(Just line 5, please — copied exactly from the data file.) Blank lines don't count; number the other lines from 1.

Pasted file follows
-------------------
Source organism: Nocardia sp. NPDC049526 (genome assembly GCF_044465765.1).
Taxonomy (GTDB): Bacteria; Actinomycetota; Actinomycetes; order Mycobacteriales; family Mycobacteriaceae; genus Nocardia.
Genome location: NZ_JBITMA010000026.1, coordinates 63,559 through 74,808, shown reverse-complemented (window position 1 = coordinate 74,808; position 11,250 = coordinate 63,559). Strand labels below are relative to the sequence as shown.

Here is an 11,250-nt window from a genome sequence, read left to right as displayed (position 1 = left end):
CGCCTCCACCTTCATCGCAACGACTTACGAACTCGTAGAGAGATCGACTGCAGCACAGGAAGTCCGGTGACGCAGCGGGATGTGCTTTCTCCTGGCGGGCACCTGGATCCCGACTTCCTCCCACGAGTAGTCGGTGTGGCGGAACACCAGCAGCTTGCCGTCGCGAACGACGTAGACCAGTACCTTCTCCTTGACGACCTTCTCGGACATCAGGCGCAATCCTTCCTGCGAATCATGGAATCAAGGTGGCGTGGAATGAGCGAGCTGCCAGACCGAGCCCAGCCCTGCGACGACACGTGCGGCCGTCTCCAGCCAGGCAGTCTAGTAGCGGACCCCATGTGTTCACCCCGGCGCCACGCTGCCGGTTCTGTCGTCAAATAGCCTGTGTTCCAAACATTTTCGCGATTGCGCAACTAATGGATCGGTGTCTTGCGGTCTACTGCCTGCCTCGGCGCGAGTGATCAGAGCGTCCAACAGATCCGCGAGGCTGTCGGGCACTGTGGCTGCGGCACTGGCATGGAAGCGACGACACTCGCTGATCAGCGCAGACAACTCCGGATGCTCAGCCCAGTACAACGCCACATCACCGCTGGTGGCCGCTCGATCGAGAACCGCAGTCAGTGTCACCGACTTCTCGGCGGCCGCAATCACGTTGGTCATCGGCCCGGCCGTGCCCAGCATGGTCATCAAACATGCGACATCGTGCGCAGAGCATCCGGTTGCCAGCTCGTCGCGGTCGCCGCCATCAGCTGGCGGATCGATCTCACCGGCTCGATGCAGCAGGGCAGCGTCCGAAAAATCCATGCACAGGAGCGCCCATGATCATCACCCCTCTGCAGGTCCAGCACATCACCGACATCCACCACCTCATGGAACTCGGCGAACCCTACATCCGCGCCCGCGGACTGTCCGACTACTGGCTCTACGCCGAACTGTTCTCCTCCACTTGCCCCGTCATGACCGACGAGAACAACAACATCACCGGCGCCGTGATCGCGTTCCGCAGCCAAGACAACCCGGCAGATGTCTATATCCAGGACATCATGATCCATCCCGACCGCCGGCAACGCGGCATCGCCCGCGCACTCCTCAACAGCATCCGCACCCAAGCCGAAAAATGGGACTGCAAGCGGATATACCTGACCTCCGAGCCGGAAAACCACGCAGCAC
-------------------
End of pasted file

CGCCTCCACCTTCATCGCAACGACTTACGAACTCGTAGAGAGATCGACTGCAGCACAGGAAGTCCGGTGACGCAGCGGGATGTGCTTTCTCCTGGCGGGCACCTGGATCCCGACTTCCTCCCACGAGTAGTCGGTGTGGCGGAACACCAGCAGCTTGCCGTCGCGAACGACGTAGACCAGTACCTTCTCCTTGACGACCTTCTCGGACATCAGGCGCAATCCTTCCTGCGAATCATGGAATCAAGGTGGCGTGGAATGAGCGAGCTGCCAGACCGAGCCCAGCCCTGCGACGACACGTGCGGCCGTCTCCAGCCAGGCAGTCTAGTAGCGGACCCCATGTGTTCACCCCGGCGCCACGCTGCCGGTTCTGTCGTCAAATAGCCTGTGTTCCAAACATTTTCGCGATTGCGCAACTAATGGATCGGTGTCTTGCGGTCTACTGCCTGCCTCGGCGCGAGTGATCAGAGCGTCCAACAGATCCGCGAGGCTGTCGGGCACTGTGGCTGCGGCACTGGCATGGAAGCGACGACACTCGCTGATCAGCGCAGACAACTCCGGATGCTCAGCCCAGTACAACGCCACATCACCGCTGGTGGCCGCTCGATCGAGAACCGCAGTCAGTGTCACCGACTTCTCGGCGGCCGCAATCACGTTGGTCATCGGCCCGGCCGTGCCCAGCATGGTCATCAAACATGCGACATCGTGCGCAGAGCATCCGGTTGCCAGCTCGTCGCGGTCGCCGCCATCAGCTGGCGGATCGATCTCACCGGCTCGATGCAGCAGGGCAGCGTCCGAAAAATCCATGCACAGGAGCGCCCATGATCATCACCCCTCTGCAGGTCCAGCACATCACCGACATCCACCACCTCATGGAACTCGGCGAACCCTACATCCGCGCCCGCGGACTGTCCGACTACTGGCTCTACGCCGAACTGTTCTCCTCCACTTGCCCCGTCATGACCGACGAGAACAACAACATCACCGGCGCCGTGATCGCGTTCCGCAGCCAAGACAACCCGGCAGATGTCTATATCCAGGACATCATGATCCATCCCGACCGCCGGCAACGCGGCATCGCCCGCGCACTCCTCAACAGCATCCGCACCCAAGCCGAAAAATGGGACTGCAAGCGGATATACCTGACCTCCGAGCCGGAAAACCACGCAGCAC